Indigenous Data Sovereignty

Thursday, 19 July 2018: 17:30-19:20
RC05 Racism, Nationalism, Indigeneity and Ethnicity (host committee)

Language: English

As the global ‘data revolution’ accelerates, how can the data rights and interests of indigenous peoples be secured and what does this mean for sociological practice at a local and global level?

Indigenous data sovereignty (IDS) is a rapidly emerging focus for indigenous peoples seeking to protect and control a strategic asset that is essential for their development in their own terms. Indigenous data sovereignty is the right of an indigenous people to govern the collection, ownership and application of its own data, and derives from tribes’ inherent right to govern their people, lands and resources. This conception of data sovereignty positions Indigenous nations’ activities to govern data within an Indigenous rights framework in accordance with international declarations and such as the UN Declaration on the Rights of Indigenous Peoples (UNDRIP).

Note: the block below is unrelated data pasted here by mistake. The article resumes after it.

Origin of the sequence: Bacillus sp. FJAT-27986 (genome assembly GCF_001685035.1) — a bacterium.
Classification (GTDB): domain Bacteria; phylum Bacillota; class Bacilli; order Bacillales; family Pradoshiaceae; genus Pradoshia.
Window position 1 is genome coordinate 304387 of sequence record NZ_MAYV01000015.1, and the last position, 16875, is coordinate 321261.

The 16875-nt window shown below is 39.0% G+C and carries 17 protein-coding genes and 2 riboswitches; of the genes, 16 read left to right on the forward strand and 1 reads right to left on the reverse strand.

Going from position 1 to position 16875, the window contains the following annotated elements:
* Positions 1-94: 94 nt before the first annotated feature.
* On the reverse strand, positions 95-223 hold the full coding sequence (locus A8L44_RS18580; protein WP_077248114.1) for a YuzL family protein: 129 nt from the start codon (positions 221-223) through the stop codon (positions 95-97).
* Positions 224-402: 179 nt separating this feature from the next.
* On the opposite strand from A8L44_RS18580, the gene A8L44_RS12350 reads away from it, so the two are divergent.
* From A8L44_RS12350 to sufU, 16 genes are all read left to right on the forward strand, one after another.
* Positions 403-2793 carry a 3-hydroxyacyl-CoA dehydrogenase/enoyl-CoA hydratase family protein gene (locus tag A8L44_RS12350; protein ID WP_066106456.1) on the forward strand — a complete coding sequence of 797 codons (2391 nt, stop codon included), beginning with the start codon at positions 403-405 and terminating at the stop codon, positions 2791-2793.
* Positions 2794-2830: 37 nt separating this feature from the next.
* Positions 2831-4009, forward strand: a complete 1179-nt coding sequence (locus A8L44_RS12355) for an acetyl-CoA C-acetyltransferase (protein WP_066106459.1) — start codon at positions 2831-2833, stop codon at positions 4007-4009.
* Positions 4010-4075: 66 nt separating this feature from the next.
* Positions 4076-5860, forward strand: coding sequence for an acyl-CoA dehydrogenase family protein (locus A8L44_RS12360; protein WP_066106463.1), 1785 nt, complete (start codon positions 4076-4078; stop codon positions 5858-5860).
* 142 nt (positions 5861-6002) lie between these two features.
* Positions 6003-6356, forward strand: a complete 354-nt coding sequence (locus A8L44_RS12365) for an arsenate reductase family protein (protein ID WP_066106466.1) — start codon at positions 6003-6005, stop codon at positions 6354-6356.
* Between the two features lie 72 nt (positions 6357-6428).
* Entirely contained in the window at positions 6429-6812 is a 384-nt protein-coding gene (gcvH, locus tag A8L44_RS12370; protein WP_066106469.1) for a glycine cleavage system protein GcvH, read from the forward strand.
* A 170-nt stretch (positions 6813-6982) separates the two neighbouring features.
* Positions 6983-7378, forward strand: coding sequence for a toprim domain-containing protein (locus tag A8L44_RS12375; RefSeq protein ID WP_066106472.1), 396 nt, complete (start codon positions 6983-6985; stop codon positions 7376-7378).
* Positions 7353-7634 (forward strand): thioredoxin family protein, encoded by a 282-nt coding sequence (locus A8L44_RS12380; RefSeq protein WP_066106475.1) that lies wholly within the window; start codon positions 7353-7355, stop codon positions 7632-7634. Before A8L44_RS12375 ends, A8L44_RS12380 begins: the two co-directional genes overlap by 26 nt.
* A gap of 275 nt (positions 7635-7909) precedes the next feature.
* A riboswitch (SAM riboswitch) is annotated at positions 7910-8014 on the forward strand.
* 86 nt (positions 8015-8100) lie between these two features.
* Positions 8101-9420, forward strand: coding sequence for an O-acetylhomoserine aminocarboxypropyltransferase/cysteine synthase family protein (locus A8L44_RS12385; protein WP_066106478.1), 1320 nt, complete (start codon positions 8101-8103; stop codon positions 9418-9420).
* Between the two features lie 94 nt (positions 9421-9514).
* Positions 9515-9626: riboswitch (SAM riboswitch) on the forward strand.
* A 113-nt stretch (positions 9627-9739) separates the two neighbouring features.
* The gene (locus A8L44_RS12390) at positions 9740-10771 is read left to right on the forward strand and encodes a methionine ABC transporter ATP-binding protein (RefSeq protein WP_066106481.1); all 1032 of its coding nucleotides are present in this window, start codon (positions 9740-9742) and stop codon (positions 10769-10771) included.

Indigenous data sovereignty is already being operationalised in Canada, USA, Australia, New Zealand, South America and Scandinavia. National and international organisations have been created to advocate for and support data sovereignty activities at national and international levels. The approaches and actions of these organisations vary according to local constitutional, official statistics and research structures. However, these are permanent changes to how indigenous peoples initiate, respond to and apply the processes of information creation and its application. Understanding the IDS approach will be fundamental to the future study of indigenous identity, engagement and development.

This panel will explore the common themes in IDS and how they will impact the future engagement of indigenous peoples with sociology.

Session Organizer:
Andrew SPORLE, The University of Auckland, New Zealand
Ray LOVETT, Australian National University, Australia
Oral Presentations